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How To Lose Belly Fat

An expanding waistline is sometimes considered the price of getting older. For women, this might be especially true after menopause, when body fat tends to shift from the arms, legs and hips to the abdomen. Yet an increase in belly fat can do more than make it hard to zip up your jeans. Research indicates that belly fat also increases the risk of cardiovascular disease, diabetes, certain cancers — even premature death. The good news’ The threats posed by belly fat can be cut down to size.
What’s behind belly fat
Your weight is largely determined by how you balance the calories you eat with the energy you burn. If you eat too much and exercise too little, you’re likely to pack on excess pounds — including belly fat. However, aging also plays a role. Muscle mass gradually diminishes with age, and fat accounts for a greater percentage of your weight. Less muscle mass also decreases the rate at which your body uses calories, which can make it more challenging to maintain a healthy weight or lose excess pounds.
In addition, many women notice an increase in belly fat as they get older — even if they aren’t gaining weight. This is likely due to a decreasing level of estrogen, which appears to influence where fat is distributed in the body. The tendency to gain or carry weight around the waist — have an “apple” rather than a “pear” shape — can have a genetic component as well.
Why belly fat is more than skin deep
Belly fat
The trouble with belly fat is that it’s not limited to the extra layer of padding located just below the skin (subcutaneous fat). It also includes visceral fat — which lies deep inside your abdomen, surrounding your internal organs.
Although subcutaneous fat poses cosmetic concerns, visceral fat is associated with far more dangerous health consequences. That’s because an excessive amount of visceral fat produces hormones and other substances that can raise blood pressure, negatively alter good and bad cholesterol levels and impair the body’s ability to use insulin (insulin resistance). An excessive amount of any fat, including visceral fat, also boosts estrogen levels. All of this can increase the risk of serious health problems, including:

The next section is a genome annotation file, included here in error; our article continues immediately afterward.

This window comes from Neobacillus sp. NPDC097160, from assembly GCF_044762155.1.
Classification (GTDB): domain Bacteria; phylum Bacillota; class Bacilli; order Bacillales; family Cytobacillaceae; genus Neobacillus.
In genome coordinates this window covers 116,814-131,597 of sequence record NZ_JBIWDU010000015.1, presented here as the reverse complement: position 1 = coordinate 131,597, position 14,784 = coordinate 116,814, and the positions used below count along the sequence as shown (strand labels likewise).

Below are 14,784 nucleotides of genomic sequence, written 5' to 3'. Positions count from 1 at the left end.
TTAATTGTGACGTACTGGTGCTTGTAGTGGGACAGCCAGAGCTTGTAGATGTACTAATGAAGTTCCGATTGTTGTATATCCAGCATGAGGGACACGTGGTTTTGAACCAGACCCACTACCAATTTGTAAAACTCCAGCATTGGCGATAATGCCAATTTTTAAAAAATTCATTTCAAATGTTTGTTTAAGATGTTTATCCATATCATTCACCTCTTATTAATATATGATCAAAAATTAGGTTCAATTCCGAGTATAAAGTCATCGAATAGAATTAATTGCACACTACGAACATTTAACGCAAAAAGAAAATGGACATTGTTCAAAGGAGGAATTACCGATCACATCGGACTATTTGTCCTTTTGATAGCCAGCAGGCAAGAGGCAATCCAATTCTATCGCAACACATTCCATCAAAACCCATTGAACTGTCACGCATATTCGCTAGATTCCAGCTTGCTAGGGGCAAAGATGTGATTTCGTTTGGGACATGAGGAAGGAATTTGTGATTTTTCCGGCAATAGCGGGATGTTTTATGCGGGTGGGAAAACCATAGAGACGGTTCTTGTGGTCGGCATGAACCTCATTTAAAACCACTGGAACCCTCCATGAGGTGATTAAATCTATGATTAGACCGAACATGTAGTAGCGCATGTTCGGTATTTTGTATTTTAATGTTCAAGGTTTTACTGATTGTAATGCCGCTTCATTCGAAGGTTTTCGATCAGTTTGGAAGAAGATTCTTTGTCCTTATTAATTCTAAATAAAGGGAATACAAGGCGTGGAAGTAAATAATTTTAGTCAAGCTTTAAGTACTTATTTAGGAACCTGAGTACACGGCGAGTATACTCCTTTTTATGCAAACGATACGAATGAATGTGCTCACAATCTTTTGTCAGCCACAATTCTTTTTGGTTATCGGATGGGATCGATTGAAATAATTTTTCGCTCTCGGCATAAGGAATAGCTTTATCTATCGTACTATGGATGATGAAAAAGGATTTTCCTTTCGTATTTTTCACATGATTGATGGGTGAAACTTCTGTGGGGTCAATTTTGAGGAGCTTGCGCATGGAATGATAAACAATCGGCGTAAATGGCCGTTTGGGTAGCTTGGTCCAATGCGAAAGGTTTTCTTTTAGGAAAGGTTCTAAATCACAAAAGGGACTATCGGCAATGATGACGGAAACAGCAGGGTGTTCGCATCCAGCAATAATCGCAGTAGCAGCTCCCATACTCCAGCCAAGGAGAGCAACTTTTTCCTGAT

•    Cardiovascular disease
•    Stroke
•    Type 2 diabetes
•    Breast cancer
•    Colorectal cancer
Recent research also has associated belly fat with an increased risk of premature death — regardless of overall weight. In fact, some studies have found that even when women were considered a normal weight based on standard body mass index (BMI) measurements, a large waistline increased the risk of dying of cardiovascular disease, cancer and other causes.

Read more on the how to Sculpt Away Your Deadly Belly Fat


6 thoughts on “How To Lose Belly Fat”

  1. I hate my belly fat, I’m 12% bodyfat at the moment and I can’t seem to lose any from my belly. I guess I’ll just keep exercising away and hopefully eventually it’ll disappear

  2. For us ladies — bellys are tough to lose as that’s were we as women tend store our fat. The other challenge that comes when what are you eating. If you are eating foods that cause inflammation it’s most likely to show up in your belly. The cause of belly’s is also stress. If you are stressed your hormones get out of whack your cortisol levels increase and send signals to protect your organs if you can imagine most of your organs are in your belly cavity.

  3. I never advocate eating like a bird. I do advocate eating proper portion sizes and eating at least 4-5 times/day. When you fuel your body with the right nutrition and correct portions you will see results.

  4. The first step is to look at your diet. Are you eating processed foods, are you drinking enough water, do you have enough protein in your diet? If you like something more specific shoot me an email with 3 days of your food intake and I will give feedback.

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